Yes, Mr. Bereano invited legislators for an afternoon boat ride. The legislators were not forced to go. Did The Sun do any research to determine how many legislators were invited to go on afternoon excursions by companies in the past? I would say hundreds.

Legislative conferences have always been known to involve lobbyists wining and dining the legislators. So why pick on Mr. Bereano?

The Sun apparently will not stop until it can pour earth on Mr. Bereano's grave.

Well, he won't die all that easily. People love Mr. Bereano, and most of his clients will not let themselves be bullied by The Sun. They will stand up for what is right.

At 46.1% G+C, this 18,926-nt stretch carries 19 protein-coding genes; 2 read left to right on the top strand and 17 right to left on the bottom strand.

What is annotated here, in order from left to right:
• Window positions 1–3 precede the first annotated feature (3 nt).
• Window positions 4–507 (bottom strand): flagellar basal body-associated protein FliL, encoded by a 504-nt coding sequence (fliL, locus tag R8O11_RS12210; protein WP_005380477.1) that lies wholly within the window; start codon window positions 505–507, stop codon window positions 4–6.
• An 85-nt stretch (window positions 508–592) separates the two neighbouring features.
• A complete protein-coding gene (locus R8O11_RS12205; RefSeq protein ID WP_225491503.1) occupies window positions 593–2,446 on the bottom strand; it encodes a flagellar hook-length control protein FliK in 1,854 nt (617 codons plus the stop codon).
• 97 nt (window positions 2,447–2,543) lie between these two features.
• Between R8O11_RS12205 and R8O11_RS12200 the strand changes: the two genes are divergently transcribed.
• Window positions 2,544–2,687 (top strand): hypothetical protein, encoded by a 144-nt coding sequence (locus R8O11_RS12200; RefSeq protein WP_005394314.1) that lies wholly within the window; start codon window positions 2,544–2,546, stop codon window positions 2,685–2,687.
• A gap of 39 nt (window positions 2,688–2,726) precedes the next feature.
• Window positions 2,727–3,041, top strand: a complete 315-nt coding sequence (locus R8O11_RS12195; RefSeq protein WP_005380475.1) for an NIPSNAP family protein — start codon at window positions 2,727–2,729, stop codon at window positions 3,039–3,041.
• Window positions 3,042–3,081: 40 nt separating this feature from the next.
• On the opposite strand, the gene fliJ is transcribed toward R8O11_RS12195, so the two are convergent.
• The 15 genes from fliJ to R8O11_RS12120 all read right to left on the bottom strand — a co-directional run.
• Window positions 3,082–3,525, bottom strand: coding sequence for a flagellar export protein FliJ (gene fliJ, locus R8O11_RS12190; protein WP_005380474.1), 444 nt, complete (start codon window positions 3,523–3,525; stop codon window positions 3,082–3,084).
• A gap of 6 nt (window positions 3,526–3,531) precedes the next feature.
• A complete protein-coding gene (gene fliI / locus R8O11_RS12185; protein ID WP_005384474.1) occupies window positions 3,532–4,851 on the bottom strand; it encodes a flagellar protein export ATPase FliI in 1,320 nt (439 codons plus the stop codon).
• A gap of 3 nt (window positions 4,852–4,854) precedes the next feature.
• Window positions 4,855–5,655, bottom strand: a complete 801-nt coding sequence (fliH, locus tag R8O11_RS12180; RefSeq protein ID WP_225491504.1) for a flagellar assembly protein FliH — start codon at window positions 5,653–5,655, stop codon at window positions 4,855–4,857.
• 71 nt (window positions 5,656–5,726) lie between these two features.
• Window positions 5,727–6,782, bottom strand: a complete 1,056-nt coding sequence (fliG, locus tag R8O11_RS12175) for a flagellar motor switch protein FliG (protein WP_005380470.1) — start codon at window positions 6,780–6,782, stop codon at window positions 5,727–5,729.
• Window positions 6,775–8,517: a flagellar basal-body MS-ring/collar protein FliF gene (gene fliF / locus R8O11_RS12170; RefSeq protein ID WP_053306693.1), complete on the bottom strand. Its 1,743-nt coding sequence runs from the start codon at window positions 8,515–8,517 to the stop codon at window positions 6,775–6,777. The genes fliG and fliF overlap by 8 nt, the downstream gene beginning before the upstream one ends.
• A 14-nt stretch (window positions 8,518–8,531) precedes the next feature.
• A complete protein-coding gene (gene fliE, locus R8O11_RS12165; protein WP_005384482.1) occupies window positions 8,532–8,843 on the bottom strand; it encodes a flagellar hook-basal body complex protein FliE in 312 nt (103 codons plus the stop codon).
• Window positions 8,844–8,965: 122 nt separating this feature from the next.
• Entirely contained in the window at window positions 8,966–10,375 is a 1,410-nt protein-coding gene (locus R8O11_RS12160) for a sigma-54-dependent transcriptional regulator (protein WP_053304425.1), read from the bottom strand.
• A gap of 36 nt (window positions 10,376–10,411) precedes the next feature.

Richard Rynd



The writer is a former Democratic member of the Maryland legislature.

Speaker Busch takes right path on slots

Several elements of the recent letter critical of House Speaker Michael E. Busch cry out for clarification ("Fiscal discipline for UM system is long overdue," letters, July 25).

First, Gov. Robert L. Ehrlich Jr.'s "revenue-generating plan for Maryland" consisted of a last-minute, poorly drafted slots bill that heavily favored already-rich special interests. Mr. Busch and the General Assembly rightly defeated this measure in the closing days of the 2003 General Assembly.

Second, the letter-writer conveniently overlooked the fact that the governor increased our property taxes while vetoing a bill that would have equitably and fairly increased taxes on corporate shells operating with Delaware addresses.